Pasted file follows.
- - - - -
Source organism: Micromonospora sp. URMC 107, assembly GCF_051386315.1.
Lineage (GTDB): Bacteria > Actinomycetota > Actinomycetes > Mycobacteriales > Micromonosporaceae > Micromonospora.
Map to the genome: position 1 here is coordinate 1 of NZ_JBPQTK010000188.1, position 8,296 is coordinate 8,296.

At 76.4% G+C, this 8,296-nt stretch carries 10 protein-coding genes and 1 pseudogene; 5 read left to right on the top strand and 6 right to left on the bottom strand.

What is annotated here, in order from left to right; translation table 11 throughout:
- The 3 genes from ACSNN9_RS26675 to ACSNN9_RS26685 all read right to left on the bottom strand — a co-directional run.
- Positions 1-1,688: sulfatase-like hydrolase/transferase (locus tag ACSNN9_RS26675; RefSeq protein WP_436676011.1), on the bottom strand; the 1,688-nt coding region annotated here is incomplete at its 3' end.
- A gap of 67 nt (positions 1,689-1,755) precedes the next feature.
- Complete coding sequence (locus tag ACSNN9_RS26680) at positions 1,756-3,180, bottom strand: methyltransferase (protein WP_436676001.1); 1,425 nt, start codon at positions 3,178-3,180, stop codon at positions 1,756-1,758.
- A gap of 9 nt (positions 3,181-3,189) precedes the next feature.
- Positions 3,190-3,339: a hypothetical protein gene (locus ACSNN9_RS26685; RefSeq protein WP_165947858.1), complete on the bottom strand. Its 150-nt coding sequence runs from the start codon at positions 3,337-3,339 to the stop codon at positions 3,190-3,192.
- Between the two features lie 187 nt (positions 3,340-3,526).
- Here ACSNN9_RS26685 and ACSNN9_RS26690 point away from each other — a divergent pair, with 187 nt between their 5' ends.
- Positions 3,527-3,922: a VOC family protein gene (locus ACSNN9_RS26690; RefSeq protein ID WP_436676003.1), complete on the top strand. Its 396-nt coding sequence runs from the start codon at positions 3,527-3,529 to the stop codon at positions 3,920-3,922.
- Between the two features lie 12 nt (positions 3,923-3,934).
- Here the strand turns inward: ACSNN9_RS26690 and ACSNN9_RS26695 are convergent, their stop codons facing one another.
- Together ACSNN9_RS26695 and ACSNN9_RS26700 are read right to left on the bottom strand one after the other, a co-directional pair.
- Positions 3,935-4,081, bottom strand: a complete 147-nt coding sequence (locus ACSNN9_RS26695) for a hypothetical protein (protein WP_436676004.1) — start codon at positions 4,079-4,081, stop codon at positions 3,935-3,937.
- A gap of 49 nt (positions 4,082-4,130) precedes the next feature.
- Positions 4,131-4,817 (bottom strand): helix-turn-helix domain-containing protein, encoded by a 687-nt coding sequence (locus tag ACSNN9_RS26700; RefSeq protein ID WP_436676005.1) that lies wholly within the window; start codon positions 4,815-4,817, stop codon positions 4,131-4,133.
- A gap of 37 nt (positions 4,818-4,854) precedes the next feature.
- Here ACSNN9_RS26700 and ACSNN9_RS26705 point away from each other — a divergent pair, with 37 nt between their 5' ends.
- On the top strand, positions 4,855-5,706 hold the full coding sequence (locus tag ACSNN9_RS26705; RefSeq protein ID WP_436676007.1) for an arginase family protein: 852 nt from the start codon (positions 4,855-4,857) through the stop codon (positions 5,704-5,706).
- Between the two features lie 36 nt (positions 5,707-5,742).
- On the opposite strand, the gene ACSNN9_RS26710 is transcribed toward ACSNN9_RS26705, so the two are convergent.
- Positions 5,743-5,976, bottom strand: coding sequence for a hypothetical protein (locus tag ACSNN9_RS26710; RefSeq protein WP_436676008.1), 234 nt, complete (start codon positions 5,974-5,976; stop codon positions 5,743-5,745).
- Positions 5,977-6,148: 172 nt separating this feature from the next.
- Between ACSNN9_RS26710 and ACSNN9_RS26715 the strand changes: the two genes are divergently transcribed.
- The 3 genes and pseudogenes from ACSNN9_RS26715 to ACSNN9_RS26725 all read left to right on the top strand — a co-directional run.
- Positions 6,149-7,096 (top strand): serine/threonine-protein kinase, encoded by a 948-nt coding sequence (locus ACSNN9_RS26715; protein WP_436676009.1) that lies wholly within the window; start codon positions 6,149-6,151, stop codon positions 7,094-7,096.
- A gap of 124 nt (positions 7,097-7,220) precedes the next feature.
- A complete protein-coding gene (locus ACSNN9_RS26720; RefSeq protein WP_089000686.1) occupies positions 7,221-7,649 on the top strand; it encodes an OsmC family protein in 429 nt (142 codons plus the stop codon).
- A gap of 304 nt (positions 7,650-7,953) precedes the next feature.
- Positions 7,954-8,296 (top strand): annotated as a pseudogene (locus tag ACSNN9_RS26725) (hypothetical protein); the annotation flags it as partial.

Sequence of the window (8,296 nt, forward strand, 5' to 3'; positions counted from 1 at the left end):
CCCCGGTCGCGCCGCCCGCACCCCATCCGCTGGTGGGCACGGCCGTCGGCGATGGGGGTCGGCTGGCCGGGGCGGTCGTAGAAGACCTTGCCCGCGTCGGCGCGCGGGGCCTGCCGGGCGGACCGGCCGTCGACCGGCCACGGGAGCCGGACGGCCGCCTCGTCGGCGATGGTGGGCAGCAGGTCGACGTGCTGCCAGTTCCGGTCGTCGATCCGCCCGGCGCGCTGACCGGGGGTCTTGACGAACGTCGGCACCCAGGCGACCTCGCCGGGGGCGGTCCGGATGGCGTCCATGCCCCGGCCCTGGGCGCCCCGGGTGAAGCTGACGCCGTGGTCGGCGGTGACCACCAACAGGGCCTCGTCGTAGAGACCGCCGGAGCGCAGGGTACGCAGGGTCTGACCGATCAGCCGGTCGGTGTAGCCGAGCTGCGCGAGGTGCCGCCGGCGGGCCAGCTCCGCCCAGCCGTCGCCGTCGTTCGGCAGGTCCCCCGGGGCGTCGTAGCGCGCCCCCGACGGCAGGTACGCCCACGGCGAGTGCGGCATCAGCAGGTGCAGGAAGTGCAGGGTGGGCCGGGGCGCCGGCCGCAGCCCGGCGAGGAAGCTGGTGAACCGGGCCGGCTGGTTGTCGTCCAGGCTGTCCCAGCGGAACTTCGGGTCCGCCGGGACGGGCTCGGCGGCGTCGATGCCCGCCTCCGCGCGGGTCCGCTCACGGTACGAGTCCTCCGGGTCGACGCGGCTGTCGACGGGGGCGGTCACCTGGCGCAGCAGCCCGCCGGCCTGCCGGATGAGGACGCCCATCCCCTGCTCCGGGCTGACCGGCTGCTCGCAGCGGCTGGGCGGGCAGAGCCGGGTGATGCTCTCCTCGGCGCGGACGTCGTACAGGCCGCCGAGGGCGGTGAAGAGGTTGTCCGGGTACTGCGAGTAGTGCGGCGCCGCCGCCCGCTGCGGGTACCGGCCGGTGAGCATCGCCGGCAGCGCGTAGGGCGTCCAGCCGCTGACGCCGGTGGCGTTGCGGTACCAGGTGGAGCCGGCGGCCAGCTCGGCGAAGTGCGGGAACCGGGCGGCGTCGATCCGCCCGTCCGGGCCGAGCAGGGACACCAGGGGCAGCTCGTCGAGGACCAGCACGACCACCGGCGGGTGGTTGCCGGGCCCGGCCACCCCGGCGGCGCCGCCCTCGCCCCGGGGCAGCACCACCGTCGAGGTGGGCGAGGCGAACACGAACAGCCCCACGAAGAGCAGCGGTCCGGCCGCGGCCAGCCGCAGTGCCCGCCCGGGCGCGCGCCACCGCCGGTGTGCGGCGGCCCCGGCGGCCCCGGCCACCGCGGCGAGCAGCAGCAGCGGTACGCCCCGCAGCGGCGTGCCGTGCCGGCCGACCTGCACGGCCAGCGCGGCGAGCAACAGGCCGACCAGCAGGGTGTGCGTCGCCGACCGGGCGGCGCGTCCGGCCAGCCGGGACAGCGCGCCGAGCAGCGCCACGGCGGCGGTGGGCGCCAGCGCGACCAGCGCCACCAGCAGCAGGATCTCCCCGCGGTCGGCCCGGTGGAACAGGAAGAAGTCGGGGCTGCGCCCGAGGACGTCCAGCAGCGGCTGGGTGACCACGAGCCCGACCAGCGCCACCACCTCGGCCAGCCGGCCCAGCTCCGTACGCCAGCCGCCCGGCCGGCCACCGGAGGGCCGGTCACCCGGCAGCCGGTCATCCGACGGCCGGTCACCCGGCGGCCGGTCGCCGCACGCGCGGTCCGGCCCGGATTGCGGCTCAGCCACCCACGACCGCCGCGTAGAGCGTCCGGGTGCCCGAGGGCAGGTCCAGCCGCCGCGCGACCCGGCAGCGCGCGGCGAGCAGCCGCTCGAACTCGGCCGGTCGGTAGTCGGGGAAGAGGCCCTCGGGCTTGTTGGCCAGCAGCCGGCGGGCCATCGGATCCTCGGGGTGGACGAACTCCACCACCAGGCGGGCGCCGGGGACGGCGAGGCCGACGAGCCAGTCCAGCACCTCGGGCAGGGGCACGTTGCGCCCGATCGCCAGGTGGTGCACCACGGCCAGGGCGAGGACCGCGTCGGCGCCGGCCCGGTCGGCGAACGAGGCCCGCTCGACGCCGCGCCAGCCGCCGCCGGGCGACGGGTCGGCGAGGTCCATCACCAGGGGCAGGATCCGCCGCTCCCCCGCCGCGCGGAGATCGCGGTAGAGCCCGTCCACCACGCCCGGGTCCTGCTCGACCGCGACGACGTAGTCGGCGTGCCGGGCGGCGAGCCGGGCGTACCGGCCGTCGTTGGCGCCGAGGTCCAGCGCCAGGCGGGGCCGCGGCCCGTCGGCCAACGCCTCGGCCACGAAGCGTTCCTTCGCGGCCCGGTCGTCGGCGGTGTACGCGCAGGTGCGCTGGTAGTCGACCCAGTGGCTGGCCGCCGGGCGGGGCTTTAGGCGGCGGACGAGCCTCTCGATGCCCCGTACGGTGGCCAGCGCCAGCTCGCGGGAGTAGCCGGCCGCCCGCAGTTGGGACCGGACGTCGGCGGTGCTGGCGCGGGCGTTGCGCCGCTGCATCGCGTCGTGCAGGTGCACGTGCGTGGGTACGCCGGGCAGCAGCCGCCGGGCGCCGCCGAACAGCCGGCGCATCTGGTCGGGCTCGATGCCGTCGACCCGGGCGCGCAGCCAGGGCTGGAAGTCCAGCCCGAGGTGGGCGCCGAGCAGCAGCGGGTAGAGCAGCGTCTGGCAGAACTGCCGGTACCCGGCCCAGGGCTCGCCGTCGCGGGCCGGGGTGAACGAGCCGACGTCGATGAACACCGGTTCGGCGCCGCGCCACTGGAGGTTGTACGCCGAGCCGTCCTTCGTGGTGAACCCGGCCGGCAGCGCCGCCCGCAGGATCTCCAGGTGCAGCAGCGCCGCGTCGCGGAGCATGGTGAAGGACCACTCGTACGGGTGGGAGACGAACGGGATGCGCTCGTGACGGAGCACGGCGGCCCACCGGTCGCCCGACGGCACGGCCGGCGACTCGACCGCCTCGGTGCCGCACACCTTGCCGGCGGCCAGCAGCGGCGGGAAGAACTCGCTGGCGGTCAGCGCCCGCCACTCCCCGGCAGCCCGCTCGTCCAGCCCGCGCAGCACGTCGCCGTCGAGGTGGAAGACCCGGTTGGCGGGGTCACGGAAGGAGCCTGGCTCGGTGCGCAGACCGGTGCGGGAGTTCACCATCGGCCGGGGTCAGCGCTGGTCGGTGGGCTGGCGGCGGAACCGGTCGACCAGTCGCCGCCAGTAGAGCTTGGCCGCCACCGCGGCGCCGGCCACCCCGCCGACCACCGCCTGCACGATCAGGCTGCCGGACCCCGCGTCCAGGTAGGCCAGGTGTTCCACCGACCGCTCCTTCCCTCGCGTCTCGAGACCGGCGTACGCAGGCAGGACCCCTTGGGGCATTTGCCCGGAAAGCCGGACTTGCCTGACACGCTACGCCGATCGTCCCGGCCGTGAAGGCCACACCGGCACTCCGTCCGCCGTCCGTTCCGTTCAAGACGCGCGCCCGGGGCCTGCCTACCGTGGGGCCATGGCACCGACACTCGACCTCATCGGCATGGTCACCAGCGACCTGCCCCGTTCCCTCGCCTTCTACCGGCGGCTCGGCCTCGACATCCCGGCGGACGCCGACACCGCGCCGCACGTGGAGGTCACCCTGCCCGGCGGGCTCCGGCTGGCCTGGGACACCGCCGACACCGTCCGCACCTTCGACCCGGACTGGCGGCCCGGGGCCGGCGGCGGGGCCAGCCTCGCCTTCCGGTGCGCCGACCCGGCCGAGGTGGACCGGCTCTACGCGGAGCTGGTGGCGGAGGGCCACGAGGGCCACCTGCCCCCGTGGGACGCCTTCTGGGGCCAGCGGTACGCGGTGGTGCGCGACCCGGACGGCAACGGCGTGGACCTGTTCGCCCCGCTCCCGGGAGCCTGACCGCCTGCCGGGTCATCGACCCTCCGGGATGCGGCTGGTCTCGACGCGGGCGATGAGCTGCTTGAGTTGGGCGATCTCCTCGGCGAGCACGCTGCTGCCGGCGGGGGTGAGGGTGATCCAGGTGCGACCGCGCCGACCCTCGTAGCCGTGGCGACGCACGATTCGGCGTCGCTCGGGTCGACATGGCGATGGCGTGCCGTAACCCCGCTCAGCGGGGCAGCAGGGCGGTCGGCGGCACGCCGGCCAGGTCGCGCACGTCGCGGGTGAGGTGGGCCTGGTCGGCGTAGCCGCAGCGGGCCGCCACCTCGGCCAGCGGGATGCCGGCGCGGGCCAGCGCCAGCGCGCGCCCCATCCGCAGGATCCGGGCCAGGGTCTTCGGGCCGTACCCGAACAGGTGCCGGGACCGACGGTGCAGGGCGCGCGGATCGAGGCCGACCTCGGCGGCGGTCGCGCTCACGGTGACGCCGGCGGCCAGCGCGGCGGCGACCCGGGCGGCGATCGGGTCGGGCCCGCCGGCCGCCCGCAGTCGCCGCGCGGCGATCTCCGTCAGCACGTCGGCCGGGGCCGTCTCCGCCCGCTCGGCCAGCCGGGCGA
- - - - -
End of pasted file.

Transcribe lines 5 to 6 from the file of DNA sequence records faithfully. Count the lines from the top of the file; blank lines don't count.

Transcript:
What is annotated here, in order from left to right; translation table 11 throughout:
- The 3 genes from ACSNN9_RS26675 to ACSNN9_RS26685 all read right to left on the bottom strand — a co-directional run.